Morning glory: Early wakeup for fans in Oakland
"It could be the Windy City Cup if you're in Chicago, it could be the Golden Gate Cup if you're out here (in San Francisco)," said pitcher Bronson Arroyo, the Reds' Game 2 starter. "We toss some ideas around and somebody sticks with one."
Cincinnati rode the cup to 29 series victories during the regular season. If the Reds can have similar success in the playoffs, they could end up with two more trophies.
For now, they're content sticking with the one they have.
"Baseball is such a long game, it's much easier to focus on the task at hand if you can take it in small snapshots of three games," Arroyo said. "We hope it doesn't die a first-rounder."
MOTOWN MEMORIES: Melvin began his career with the Tigers, playing 41 games for them in 1985. That was his only season with Detroit, but the former catcher still has vivid memories of his first home game.
"There was a buzz at Tiger Stadium that was unlike no other and putting on the white uniform with the English D and walking into Tiger Stadium with the people right on top of you," Melvin said. "I remember Kirk Gibson got hit in the mouth by a pitch ... was bleeding all over the place. Stitched him up right there."
Melvin would end up playing with seven major league teams, including San Francisco, Baltimore, Kansas City, Boston, the New York Yankees and the Chicago White Sox.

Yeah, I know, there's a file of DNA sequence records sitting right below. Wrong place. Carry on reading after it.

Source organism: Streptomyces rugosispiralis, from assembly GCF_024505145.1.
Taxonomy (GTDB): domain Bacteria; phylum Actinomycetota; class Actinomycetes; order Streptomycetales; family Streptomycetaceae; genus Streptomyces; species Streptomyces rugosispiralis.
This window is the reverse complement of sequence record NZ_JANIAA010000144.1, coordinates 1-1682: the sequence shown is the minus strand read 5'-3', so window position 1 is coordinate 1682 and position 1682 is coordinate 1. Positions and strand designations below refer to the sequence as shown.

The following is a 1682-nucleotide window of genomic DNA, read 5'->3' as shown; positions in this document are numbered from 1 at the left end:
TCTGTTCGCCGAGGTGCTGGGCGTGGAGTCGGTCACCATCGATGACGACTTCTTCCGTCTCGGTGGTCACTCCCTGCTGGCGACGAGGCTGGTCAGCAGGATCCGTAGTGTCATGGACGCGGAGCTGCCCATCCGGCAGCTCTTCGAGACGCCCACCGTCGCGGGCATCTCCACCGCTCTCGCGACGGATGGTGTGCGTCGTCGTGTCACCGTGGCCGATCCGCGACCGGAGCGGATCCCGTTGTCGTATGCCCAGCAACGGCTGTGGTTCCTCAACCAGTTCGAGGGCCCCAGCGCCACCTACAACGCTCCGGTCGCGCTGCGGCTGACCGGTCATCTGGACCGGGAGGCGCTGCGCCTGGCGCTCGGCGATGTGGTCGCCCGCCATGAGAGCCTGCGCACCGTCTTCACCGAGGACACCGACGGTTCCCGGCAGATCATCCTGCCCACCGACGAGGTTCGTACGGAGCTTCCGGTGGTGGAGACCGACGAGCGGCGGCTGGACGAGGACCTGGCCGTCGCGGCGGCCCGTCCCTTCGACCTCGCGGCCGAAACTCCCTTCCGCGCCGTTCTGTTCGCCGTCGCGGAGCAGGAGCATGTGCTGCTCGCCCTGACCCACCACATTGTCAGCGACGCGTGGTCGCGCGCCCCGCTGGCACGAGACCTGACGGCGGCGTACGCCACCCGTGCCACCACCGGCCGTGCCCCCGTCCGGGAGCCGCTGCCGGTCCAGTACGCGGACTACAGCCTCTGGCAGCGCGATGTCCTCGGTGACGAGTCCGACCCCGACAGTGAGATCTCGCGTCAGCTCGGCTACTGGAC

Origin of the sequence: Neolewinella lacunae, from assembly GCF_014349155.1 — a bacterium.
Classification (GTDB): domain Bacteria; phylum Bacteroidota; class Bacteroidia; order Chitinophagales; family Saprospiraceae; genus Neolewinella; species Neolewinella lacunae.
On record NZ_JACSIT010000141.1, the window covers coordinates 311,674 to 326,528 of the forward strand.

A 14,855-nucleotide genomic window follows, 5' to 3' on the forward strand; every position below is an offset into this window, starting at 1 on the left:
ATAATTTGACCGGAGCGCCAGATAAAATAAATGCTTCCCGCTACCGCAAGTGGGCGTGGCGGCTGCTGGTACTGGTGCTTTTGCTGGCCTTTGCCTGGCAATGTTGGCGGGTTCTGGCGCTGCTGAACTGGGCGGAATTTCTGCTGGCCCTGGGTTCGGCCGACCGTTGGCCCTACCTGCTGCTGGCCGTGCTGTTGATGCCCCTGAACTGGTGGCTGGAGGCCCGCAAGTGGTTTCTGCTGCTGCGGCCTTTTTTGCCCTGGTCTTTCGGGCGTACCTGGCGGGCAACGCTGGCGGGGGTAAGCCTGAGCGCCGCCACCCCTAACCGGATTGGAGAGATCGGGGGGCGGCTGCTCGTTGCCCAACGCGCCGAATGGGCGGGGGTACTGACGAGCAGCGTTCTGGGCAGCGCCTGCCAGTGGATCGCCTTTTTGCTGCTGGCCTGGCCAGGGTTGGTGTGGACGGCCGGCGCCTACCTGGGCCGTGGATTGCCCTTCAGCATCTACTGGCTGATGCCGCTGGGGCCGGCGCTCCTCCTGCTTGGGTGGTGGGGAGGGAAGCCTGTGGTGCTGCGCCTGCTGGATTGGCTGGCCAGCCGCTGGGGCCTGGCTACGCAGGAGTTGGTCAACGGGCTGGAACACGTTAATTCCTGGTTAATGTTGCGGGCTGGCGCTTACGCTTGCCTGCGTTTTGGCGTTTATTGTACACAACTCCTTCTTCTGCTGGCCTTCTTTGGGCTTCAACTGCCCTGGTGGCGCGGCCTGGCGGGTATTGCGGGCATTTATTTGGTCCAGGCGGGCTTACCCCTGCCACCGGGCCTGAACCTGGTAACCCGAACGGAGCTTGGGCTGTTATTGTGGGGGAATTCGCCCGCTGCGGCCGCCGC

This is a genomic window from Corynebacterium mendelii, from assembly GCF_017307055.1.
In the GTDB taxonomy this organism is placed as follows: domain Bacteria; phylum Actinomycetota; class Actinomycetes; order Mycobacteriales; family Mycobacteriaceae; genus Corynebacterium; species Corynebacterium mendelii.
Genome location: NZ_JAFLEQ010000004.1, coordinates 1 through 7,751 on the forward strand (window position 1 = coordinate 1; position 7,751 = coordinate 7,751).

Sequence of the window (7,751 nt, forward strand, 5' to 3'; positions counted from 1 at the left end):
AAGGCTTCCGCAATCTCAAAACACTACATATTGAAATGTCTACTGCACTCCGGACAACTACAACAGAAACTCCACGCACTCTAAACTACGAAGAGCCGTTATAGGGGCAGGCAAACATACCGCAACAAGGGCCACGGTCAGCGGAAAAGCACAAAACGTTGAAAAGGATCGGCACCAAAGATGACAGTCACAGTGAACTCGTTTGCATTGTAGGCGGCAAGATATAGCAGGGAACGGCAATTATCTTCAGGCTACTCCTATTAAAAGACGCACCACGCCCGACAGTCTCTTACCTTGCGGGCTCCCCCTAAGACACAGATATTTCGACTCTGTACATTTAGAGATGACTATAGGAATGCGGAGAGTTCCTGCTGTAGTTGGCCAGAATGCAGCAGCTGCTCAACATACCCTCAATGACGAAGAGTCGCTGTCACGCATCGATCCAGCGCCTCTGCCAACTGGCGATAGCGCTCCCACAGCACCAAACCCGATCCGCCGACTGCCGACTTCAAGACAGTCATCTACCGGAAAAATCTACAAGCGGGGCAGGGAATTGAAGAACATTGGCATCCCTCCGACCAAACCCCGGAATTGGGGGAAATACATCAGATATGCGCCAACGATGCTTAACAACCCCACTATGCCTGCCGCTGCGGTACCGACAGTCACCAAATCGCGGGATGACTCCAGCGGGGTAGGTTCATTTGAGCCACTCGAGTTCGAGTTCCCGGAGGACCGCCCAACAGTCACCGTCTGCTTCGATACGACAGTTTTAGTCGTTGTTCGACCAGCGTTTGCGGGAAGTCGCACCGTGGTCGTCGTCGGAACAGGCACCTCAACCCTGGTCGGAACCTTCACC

This is his second postseason trip as a manager. He took Arizona to the NL championship series in 2007.
DID IT RATE?: Major League Baseball's first wild-card, winner-take-all playoff games averaged a 3.7 overnight rating on TBS.
The St. Louis Cardinals' 6-3 win at Atlanta on Friday averaged a 3.3 overnight rating from the 56 metered markets and the Baltimore Orioles' 5-1 victory at Texas in the late game averaged a 4.1 overnight.
Last year, TBS and TNT averaged a 3.3 overnight rating and a 2.7 national rating for 19 division series games.
PUMA CAGED: Lance Berkman looked out of place, wearing street clothes in the Cardinals clubhouse while uniformed teammates milled about on the eve of the NL division series opener.
It's something the player known as Big Puma has had to get used to this season after playing a key role on the World Series title team last year. The 36-year-old Berkman has been slowed by knee problems and is unlikely to see action no matter how far this year's team goes — partly because of rust and partly because of Allen Craig's play at first base.
Berkman isn't ready to retire. The six-time All-Star hit .301 with 32 homers and 94 RBIs in 2011 but just .259 with two homers and seven RBIs in 81 at-bats this year.
"We'll see," Berkman said. "The knee will get back to 100 percent, it's just a matter of whether I want to keep going or not. That's a decision that's still in the future."
Factoring into the decision will be Berkman's desire to spend more time with his four daughters, the oldest of which is 11.
He's a career .296 hitter with six 100-RBI seasons and 360 home runs in 14 seasons, three of the last four shortened by injuries. He won't play just to improve his stats for Hall of Fame voters.
"If they want to see longevity, then no," Berkman said. "If they want to see a guy hang around till he's 40 just to pile up 400-some homers, then no. I project with anybody that's in our building, and in my mind I feel good about that. As far as what other people think, that's up to them."